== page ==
Preserving history and agriculture in the Sequim-Dungeness Valley
By Rebecca Olson

The Washington State Heritage Barn Initiative has helped saved 122 barns throughout the state since its inception in 2007, not only preserving local history and culture but helping small farms restore to full use what is arguably their most valuable and important farm structure: the barn. The Lavender Connection farm in Sequim, a grant recipient from the 2017-2019 biennium, is a perfect example of a working farm being placed on more secure financial footing and en route to a brighter future in no small thanks to the success of this program.

The Lavender Connection farm is a working lavender farm that is open to the public during the summer season when lavender is in bloom. The farm produces all things lavender: fresh cut lavender, distilled lavender essential oil, dried lavender bundles, lavender bud, and over 30 different bath, body, and home products all made from lavender grown on the site. The farm also provides a perfect venue for lavender agritourism, which Sequim has become known for.

Their barn is used for three primary purposes: storage for farm equipment, space to hang and store dried lavender and defoliated bud, and a small retail store in the southwest corner where the milking stations used to be. The barn is important to customer experience at the farm; customers especially love to visit the store in the barn because it gives them a very up close view of its historic interior and architectural eccentricities. The barn is also a significant component of Lavender Connection’s branding and business identity, as it is one of the primary features that makes their farm unique from other lavender farms in the area.

The Sequim-Dungeness Valley has a long, rich agricultural history and became one of the state’s major dairy regions in the first half of the 1900s. Dairy barns defined the character of this region for decades, but unfortunately, barn fires, severe storms, encroaching development, and the inevitable effects of time have destroyed the majority of these historic barns. The Lavender Connection dairy barn, built circa 1913, is one of the oldest barns still standing in the former New Dungeness area of Sequim. Its shape is a combination of a saltbox roofline with an attached lean-to on the south side.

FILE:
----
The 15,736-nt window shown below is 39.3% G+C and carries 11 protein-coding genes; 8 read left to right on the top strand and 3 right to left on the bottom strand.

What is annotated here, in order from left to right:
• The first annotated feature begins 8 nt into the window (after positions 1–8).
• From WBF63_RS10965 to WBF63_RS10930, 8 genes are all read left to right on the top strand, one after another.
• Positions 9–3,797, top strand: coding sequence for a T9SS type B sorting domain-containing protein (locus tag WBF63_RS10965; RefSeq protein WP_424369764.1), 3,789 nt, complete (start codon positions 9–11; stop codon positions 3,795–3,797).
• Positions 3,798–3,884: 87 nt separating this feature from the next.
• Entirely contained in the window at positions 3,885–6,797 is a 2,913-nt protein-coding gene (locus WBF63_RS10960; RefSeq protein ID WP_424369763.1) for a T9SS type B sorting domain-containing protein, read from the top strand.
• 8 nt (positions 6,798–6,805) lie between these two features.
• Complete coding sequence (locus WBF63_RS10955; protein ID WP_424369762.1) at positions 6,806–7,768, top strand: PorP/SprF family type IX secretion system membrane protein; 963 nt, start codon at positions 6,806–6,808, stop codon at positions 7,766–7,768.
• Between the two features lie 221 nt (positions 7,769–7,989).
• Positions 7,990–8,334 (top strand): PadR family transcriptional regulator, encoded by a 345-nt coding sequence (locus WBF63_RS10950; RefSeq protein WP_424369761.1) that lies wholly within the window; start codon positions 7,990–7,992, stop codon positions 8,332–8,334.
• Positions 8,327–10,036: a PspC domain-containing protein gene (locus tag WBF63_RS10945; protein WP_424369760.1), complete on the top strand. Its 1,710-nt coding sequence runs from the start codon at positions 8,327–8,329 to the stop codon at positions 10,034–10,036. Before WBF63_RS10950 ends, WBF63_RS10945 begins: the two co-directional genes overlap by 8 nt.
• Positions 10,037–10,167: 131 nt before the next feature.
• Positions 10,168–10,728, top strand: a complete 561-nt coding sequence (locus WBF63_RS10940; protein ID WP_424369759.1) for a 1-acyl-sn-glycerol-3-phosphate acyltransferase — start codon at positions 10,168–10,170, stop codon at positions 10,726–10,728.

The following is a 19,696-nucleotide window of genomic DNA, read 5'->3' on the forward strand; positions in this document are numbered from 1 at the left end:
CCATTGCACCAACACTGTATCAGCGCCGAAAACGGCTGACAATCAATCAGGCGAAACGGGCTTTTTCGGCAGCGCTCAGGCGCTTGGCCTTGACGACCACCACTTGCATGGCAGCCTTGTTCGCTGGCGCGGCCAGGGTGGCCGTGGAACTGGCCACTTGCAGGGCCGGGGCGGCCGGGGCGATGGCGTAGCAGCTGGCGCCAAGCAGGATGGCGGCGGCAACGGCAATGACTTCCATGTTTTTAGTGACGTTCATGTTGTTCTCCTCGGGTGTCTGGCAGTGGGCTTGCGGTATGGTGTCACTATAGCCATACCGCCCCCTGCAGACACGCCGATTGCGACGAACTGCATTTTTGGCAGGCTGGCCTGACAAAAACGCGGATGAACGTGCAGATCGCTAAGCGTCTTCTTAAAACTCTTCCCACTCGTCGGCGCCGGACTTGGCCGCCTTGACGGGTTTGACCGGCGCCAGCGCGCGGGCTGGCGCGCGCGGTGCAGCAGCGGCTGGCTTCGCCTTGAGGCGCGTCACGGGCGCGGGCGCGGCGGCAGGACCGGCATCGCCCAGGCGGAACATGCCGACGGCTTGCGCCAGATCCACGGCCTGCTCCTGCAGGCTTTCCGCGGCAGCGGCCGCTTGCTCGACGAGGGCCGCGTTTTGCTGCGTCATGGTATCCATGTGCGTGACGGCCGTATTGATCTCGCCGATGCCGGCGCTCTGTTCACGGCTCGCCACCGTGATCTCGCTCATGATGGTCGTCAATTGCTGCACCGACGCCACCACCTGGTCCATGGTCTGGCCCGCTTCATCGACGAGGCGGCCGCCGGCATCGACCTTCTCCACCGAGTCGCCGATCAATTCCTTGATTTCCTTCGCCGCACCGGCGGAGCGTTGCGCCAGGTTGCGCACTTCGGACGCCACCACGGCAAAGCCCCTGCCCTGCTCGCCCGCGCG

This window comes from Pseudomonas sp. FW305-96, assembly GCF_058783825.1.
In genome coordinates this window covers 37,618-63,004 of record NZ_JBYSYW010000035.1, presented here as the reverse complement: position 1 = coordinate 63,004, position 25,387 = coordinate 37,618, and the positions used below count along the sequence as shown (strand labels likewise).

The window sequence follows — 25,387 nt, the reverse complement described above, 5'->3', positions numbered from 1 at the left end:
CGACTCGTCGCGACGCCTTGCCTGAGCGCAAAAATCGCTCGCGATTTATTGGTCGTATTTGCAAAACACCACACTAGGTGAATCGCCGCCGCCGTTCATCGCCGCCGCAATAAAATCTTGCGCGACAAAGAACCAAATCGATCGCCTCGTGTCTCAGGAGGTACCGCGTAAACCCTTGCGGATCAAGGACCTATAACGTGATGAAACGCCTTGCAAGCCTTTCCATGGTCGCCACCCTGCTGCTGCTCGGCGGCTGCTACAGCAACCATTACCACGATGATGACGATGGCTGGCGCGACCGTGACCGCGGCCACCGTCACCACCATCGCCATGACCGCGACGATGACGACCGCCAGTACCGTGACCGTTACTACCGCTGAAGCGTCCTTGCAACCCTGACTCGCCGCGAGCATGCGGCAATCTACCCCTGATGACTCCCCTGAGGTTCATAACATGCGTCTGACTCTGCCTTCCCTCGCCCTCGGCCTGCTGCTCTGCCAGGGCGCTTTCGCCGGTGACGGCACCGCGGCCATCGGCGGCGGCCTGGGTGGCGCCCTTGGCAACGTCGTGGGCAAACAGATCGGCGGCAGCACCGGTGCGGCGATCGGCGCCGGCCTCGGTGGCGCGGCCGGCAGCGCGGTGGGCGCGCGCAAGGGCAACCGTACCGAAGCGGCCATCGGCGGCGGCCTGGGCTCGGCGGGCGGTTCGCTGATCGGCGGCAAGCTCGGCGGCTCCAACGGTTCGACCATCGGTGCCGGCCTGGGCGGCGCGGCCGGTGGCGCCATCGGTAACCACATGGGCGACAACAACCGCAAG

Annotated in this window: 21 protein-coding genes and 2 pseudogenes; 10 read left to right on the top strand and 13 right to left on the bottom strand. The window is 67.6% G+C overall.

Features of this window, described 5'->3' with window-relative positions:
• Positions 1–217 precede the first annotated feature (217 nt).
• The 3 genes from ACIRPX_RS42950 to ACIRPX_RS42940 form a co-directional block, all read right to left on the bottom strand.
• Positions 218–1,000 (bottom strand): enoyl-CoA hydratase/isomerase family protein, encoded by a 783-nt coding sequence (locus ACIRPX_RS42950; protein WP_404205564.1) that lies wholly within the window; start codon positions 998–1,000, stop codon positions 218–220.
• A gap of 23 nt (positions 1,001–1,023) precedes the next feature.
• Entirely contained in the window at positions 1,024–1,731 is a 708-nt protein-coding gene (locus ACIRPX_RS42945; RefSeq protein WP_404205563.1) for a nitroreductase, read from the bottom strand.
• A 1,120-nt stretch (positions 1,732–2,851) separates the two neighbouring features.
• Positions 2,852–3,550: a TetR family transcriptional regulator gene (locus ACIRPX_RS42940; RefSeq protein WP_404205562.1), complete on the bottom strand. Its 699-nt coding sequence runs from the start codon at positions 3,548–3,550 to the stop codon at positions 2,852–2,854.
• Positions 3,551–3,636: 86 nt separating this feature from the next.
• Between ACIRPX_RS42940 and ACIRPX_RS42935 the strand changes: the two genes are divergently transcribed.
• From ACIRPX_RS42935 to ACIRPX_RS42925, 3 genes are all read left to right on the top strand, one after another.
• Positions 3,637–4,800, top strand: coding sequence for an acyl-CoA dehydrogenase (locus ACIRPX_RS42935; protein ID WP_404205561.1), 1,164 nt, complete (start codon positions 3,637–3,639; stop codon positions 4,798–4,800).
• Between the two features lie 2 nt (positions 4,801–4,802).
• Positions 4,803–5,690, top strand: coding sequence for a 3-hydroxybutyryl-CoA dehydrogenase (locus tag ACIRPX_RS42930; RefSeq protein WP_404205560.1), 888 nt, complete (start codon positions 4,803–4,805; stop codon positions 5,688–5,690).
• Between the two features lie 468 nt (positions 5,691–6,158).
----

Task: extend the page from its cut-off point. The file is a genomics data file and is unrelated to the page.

The barn is an incredibly important piece of the Lotzgesell property; George Henry Lotzgesell was one of the first pioneers to homestead in the Dungeness Valley when he settled here in 1859. After clearing the land of timber, the Lotzgesell family eventually began dairy and cattle farming. In addition to farming, George Henry Lotzgesell was a prominent member of the Dungeness and Sequim communities, as were his sons, George Jr. and Frank, who each inherited a portion of the homestead after his death. In 1913, both sons built dairy barns within a few miles of each other and became successful dairy farmers in their own rights. Several farmers have owned the Lotzgesell properties over the years, and it eventually was subdivided into smaller parcels, separating the historic barn from the original farmhouse, which is currently owned by a neighbor to the north. The current Lavender Connection parcel, including the barn built by Frank, was sold to Richard and Susan Olson in 2004. “Our parcel is just a small portion of the original Lotzgesell homestead, but fortunately the land has escaped extensive development and has been farmed almost continuously since it was originally settled by the Lotzgesells in 1864,” their daughter Rebecca explained. George Lotzgesell Jr.’s dairy barn is also still standing off Lotzgesell Road, operating continuously as a dairy farm up to the 1990s.

Over the years, the Olsons have done their best to maintain and restore the barn and had intended to make additional repairs incrementally over the next decade as finances allowed. Unfortunately, severe windstorms took their toll over the years, completely destroying one of the cupolas and damaging the barn to the point where it became critical that they make repairs as soon as possible. A serendipitous visit from a neighbor (Judy Stipe, executive director of Sequim Museum and Arts) who suggested they apply for the Heritage Barn Grant program she’d just heard about, put them on the path of applying and ultimately being accepted as a grantee. The Olsons were thrilled and relieved that the formerly daunting prospect of how to save the barn, and whether to spend limited farm funds, was now resolved.